For over 30 years, Daniel Murphy has had a strong interest in why some people are successful (financially and otherwise) and why others aren’t. He spent an immense amount of time reading up on the subject and this research has helped him start his own website, blog and business.
Daniel has two goals he’s looking to fulfill with each of these endeavors: (1) offer a comprehensive resource made of book reviews on wealth building and success so you don’t have to read every single book out there yourself, and (2) provide motivational and self-improvement information to help others build wealth, get financial independence and achieve success in every aspect of life.
He started toward these goals by writing standalone articles and content for his website in 2008.
At first, the topics of his articles were somewhat random and not tied together. When he felt compelled to write on a certain topic, he would just get started. He had no goal of when he needed to finish reading a certain book or when he needed to get started on his next article.
Soon, he found that keeping track of the subjects he’d already covered and organizing his writing more for consistency sake were both paramount to his success as a productive writer. He quickly realized that he needed to develop a writing schedule and keep a list of related topics to write on at any one time.
He says, “I usually create a list of ten potential article titles which gives me the subject areas to write on. I have found that continuous writing and submission is essential to effectively drive traffic. Every time I slack off on the submissions, my traffic suffers. Fortunately, I enjoy writing in my subject areas: success, building wealth and book reviews.”
Doing research and thinking critically about published pieces he comes across helps him become an even better writer with a clear voice in his niche.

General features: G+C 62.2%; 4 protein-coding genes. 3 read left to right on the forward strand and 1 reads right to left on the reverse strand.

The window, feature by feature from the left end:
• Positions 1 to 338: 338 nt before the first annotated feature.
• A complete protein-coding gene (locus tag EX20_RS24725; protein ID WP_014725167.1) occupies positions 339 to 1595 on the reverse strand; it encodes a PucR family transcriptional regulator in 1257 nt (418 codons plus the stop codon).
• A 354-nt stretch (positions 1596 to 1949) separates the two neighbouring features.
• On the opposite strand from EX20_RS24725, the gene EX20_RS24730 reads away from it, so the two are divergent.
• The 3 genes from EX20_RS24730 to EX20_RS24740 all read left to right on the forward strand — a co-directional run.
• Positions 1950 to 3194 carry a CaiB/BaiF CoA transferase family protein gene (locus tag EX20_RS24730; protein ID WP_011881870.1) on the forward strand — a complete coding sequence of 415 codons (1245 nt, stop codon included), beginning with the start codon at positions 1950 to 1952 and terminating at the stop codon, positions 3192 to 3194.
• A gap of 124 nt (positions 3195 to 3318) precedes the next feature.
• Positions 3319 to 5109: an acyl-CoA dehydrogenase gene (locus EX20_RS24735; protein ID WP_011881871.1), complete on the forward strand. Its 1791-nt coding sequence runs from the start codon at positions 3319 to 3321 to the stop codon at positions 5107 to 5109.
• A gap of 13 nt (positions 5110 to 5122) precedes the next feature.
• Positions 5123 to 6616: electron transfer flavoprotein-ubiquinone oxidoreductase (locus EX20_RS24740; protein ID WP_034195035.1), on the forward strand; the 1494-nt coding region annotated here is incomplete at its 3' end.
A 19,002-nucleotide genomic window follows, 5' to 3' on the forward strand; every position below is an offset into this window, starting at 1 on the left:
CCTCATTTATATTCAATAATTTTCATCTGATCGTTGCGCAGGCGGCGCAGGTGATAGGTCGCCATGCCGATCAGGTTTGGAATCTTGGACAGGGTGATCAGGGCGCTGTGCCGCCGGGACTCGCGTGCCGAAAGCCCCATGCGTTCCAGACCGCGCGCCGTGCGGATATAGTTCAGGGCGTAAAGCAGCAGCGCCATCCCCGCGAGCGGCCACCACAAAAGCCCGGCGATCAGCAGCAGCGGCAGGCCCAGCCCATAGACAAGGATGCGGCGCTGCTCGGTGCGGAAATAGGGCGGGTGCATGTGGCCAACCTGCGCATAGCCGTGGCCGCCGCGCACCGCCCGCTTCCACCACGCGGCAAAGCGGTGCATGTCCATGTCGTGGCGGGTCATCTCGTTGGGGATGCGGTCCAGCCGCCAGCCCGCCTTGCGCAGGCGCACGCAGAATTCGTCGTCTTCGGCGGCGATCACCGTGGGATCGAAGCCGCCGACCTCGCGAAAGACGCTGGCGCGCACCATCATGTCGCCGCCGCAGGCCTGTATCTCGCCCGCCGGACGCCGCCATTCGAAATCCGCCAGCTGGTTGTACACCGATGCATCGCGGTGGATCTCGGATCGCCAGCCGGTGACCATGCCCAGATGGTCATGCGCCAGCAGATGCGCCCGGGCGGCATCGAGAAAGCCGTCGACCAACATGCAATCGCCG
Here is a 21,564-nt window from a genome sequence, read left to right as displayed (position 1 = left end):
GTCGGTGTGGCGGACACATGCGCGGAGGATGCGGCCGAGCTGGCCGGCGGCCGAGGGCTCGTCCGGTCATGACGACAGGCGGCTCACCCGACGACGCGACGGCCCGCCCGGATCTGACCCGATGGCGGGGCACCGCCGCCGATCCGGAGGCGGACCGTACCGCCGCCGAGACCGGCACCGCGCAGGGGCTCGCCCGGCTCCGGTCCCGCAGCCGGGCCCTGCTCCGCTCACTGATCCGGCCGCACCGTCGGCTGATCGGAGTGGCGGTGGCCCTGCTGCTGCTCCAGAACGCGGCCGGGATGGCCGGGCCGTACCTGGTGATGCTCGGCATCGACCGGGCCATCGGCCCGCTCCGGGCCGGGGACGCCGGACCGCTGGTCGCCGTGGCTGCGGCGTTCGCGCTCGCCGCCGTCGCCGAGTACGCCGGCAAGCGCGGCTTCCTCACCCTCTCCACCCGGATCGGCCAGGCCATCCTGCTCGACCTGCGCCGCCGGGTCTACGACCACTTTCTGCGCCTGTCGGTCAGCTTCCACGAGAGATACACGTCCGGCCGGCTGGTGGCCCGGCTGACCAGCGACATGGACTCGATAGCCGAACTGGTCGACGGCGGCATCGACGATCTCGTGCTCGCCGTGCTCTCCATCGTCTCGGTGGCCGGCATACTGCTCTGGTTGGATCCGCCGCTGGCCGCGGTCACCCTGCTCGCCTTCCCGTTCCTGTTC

He says, “Article writing forces you to become well read and competent in your field. It makes you think more clearly about your subject areas. The best way to learn anything well is to teach it and writing articles is a form of teaching. The more one writes, the better one becomes at it. There is no substitute for just getting in there and doing it every day you can.”
Finding Blocks of Time
Lastly, Daniel shares his typical writing environment and how he schedules his writing sessions:
“I have a small study in my home. I choose a small block of time in the evening or on a weekend to brainstorm ideas for my title lists,” he says. “I also add ideas throughout the week as they occur to me. Then, I find slightly large blocks of time (1-3 hours) to write articles. I do this several evenings a week and on weekends. I close my door and play soft music most of the time.”
How do you define success in your own article writing? Leave a comment to share your thoughts on this, or if you’re having trouble, maybe one of Daniel’s articles can point you in the right direction.